Hailee Steinfeld Releases New EP “Half Written Story”: Streaming
- American actress and singer-songwriter Hailee Steinfeld released her sophomore EP “Half Written Story” on May 8th.
It is her first EP in five years. Also, the EP consists of a two-piece project, her upcoming third EP as the second part, scheduled to be released in summer 2020.
The EP comprises of 5-track, produced by Koz, David Stewart, D'MileThe and 23rd.
“This project is a collection of songs that are so special to me and I’m incredibly proud of,” Hailee Steinfeld says in the press release. “This is the first body of work I’ve put out since my debut project… and I can’t wait for everyone to hear these new songs.”
She explained each song of the EP below.
- “I Love You’s”
“I like to think of 'I Love You’s' as the thesis statement for this project. When I was feeling lost and confused and sad and frustrated and angry—all of the emotions that come with heartbreak—I realized that the only thing that was going to make me feel better was time alone, without the distractions of another relationship. Like for the first time, I realized I needed to focus on myself in order to feel whole again. There were parts of me that were missing. I would look in the mirror and not recognize who I was, and get mad at myself for getting to that point. So I guess finally I just said, ‘No more I love yous. No more of this s**t until I'm okay.’ When I finally heard the song with the sample [from Annie Lennox’s 1995 hit “No More 'I Love You’s’”], I was floored. It was perfect. I knew it was track one.”
“Your Name Hurts”
“Okay, so, you know when you're thinking about buying a certain car, and then as you’re driving around, suddenly it's the only car you see? Like it's everywhere? And you’re like, has it always been that way or is it because it's the one I've got my eye on? Well, breakups can be like that—all of a sudden, that person is everywhere, in the most random places, as if you're manifesting it but you're also running from it. I wanted to write a song about how something as simple as a person's name can go from being the one word that lights you up inside—making your heart skip a beat when you see it on your phone, putting the most ridiculous smile on your face—to something that suddenly...makes you nauseous. It stings. It hurts. It hits different. This song is about something so simple turning on you, and never really being the same.”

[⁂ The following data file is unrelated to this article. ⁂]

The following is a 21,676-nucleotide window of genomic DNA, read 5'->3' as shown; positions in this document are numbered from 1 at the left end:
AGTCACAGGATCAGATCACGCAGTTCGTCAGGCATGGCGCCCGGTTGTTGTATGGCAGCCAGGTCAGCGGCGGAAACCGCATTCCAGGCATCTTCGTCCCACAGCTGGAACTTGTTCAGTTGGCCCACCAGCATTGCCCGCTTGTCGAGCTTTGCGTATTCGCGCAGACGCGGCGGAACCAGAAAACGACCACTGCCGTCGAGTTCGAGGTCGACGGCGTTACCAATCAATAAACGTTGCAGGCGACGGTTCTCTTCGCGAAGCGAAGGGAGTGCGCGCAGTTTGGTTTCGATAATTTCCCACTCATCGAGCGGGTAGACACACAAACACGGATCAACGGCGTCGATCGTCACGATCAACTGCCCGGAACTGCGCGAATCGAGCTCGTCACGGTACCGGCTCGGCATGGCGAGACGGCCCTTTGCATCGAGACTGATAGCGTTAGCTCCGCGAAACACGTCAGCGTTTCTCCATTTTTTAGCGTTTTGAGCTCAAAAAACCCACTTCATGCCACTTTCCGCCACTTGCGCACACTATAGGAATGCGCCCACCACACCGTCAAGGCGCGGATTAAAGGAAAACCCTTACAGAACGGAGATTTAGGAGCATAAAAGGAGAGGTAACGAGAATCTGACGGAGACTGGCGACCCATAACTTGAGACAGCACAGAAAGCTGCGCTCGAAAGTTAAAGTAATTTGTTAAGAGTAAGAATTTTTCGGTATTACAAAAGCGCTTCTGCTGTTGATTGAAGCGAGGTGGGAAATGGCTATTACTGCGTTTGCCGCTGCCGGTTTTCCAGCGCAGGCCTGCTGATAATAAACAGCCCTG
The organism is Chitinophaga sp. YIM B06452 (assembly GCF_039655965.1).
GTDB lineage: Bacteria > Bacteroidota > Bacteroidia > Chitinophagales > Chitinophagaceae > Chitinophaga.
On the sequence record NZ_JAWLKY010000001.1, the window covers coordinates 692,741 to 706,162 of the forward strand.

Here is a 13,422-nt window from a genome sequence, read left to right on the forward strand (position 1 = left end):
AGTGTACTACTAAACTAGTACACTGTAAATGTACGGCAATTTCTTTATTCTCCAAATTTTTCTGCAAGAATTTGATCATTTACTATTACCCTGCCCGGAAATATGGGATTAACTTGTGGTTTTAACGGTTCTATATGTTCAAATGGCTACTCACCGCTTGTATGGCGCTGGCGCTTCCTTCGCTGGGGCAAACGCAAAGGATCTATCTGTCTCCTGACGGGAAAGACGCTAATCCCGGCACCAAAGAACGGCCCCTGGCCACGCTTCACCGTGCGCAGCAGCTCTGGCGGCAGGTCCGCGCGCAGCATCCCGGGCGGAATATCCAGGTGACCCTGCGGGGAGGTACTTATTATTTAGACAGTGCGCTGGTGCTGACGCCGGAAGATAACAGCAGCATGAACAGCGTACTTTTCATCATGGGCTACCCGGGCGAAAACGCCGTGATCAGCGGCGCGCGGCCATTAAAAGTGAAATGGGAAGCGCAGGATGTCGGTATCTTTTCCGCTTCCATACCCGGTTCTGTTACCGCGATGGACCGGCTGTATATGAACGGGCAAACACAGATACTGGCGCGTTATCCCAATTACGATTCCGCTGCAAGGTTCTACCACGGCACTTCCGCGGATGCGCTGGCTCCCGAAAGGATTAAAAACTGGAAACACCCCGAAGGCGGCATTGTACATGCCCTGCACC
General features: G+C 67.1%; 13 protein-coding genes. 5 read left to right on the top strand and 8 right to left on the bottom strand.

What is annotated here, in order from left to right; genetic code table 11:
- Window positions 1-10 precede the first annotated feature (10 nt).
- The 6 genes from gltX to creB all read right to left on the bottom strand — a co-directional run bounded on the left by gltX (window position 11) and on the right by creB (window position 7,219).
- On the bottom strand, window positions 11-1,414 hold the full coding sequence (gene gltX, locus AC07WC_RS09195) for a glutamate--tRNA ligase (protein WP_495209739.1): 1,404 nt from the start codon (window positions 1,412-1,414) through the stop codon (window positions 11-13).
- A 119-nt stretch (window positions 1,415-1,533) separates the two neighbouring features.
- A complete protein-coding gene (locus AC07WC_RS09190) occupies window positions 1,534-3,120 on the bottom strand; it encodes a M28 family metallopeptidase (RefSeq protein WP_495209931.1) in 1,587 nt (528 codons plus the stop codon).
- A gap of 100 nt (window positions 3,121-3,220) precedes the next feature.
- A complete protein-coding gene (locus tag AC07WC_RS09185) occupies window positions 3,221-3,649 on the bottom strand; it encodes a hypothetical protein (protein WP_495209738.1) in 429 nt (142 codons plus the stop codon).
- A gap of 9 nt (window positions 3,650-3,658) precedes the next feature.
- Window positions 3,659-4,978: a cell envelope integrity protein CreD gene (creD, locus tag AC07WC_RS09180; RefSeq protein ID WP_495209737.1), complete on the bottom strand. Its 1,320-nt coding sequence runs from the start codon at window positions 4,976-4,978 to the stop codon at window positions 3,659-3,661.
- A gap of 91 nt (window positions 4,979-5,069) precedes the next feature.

“End This (L.O.V.E.)”
“I had been dying to use an acronym in a way that felt surprising. Bea Miller has a song called ‘S.L.U.T.’ that stands for 'sweet little unforgettable thing,’ and I love that, the flipped meaning. I didn't get much further than coming up with the word ‘love,’ but I thought, ‘What if we make it stand for everything love isn’t?’ When we started riffing on what ‘L.O.V.E.’ could stand for, we immediately fell into the melody of 'L-O-V-E' [first recorded by Nat 'King' Cole in 1965], and we ran with it. I love singing in that lower range.”
“Those two words came out of a conversation I’d had with my dad. I was on the East Coast, he was West Coast with my family, and I was going through it. He gives great advice, so I’d call him to talk things out. One day we were going back and forth about my situation—like, just when I thought my relationship couldn't get any more absurd, this guy would take it to the next level—and at one point, my dad just said, ‘This kid's got to man up.’ Obviously I know the phrase can be thrown around in ways people have different feelings about, but generally, in this song, it just means 'grow up.’ Hold yourself accountable. Own up to your mistakes. Be an adult. I have to say, I had so much fun making this song, especially when we started experimenting and, like, Auto-Tuning the babies in the background. It's this fun record that represents that time of a breakup where you're still a little pissed off but you're gaining your confidence back and feeling your attitude.”
“I love this song so much because I feel like I actually wrote the song that sounds like how I felt. It was as easy to write as it was difficult. I knew what I wanted to say, but saying it felt weird and it was hard. It was a very strange session. I found myself pacing around a lot and having to leave the room and come back. And again, I think it was me not wanting to accept the reality of my truth. But I was in a room with amazing people who I love—and who by that point I had spent a lot of time with—and they kept me on track and brought out the best of me in that moment. It’s crazy—I put this song out on New Year’s and didn’t perform it until months later on a late-night show. You’d think enough time had gone by that I wouldn’t be as affected, but performing it, I felt like the wind got knocked out of me. I'd never had a moment like that before. Singing it there, for the first time, it felt like my whole heart was in the middle of the room.”
- source : Apple Music